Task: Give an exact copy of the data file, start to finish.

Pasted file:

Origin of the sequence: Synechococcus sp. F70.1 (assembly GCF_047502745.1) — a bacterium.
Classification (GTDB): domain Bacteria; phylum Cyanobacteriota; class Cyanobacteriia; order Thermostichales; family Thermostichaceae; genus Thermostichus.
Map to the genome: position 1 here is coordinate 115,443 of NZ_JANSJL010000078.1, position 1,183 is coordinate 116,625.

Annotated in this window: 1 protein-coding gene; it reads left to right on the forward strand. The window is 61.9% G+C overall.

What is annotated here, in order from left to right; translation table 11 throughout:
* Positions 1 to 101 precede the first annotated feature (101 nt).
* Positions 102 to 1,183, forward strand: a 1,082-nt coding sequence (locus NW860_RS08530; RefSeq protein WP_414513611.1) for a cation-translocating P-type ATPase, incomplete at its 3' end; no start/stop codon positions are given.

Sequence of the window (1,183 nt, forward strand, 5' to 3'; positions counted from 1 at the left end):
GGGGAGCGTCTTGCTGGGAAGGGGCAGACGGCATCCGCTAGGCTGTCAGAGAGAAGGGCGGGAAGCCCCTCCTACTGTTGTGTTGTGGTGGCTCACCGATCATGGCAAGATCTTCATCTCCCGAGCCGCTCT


Origin of the sequence: Synechococcus sp. F70.1 (assembly GCF_047502745.1) — a bacterium.
Classification (GTDB): domain Bacteria; phylum Cyanobacteriota; class Cyanobacteriia; order Thermostichales; family Thermostichaceae; genus Thermostichus.
Map to the genome: position 1 here is coordinate 115,443 of NZ_JANSJL010000078.1, position 1,183 is coordinate 116,625.

Annotated in this window: 1 protein-coding gene; it reads left to right on the forward strand. The window is 61.9% G+C overall.

What is annotated here, in order from left to right; translation table 11 throughout:
* Positions 1 to 101 precede the first annotated feature (101 nt).
* Positions 102 to 1,183, forward strand: a 1,082-nt coding sequence (locus NW860_RS08530; RefSeq protein WP_414513611.1) for a cation-translocating P-type ATPase, incomplete at its 3' end; no start/stop codon positions are given.

Sequence of the window (1,183 nt, forward strand, 5' to 3'; positions counted from 1 at the left end):
GGGGAGCGTCTTGCTGGGAAGGGGCAGACGGCATCCGCTAGGCTGTCAGAGAGAAGGGCGGGAAGCCCCTCCTACTGTTGTGTTGTGGTGGCTCACCGATCATGGCAAGATCTTCATCTCCCGAGCCGCTCT